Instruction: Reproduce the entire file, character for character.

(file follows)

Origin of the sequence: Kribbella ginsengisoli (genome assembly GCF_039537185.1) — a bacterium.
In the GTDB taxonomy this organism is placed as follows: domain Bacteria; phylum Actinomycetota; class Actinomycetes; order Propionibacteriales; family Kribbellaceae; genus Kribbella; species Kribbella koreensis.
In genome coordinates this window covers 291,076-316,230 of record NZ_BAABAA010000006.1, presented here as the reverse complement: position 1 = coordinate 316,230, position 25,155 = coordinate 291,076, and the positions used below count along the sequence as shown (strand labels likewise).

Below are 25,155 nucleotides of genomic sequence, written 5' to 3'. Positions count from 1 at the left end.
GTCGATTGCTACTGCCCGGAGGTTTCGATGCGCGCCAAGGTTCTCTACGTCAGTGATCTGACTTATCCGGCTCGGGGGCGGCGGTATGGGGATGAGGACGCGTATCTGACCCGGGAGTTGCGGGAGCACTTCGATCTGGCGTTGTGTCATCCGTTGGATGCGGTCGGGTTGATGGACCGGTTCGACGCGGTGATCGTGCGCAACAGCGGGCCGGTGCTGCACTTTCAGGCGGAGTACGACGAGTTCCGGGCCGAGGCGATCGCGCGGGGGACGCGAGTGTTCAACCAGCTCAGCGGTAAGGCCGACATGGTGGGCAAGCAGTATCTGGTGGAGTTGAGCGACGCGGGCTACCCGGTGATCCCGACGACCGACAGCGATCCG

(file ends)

Origin of the sequence: Kribbella ginsengisoli (genome assembly GCF_039537185.1) — a bacterium.
In the GTDB taxonomy this organism is placed as follows: domain Bacteria; phylum Actinomycetota; class Actinomycetes; order Propionibacteriales; family Kribbellaceae; genus Kribbella; species Kribbella koreensis.
In genome coordinates this window covers 291,076-316,230 of record NZ_BAABAA010000006.1, presented here as the reverse complement: position 1 = coordinate 316,230, position 25,155 = coordinate 291,076, and the positions used below count along the sequence as shown (strand labels likewise).

Below are 25,155 nucleotides of genomic sequence, written 5' to 3'. Positions count from 1 at the left end.
GTCGATTGCTACTGCCCGGAGGTTTCGATGCGCGCCAAGGTTCTCTACGTCAGTGATCTGACTTATCCGGCTCGGGGGCGGCGGTATGGGGATGAGGACGCGTATCTGACCCGGGAGTTGCGGGAGCACTTCGATCTGGCGTTGTGTCATCCGTTGGATGCGGTCGGGTTGATGGACCGGTTCGACGCGGTGATCGTGCGCAACAGCGGGCCGGTGCTGCACTTTCAGGCGGAGTACGACGAGTTCCGGGCCGAGGCGATCGCGCGGGGGACGCGAGTGTTCAACCAGCTCAGCGGTAAGGCCGACATGGTGGGCAAGCAGTATCTGGTGGAGTTGAGCGACGCGGGCTACCCGGTGATCCCGACGACCGACAGCGATCCG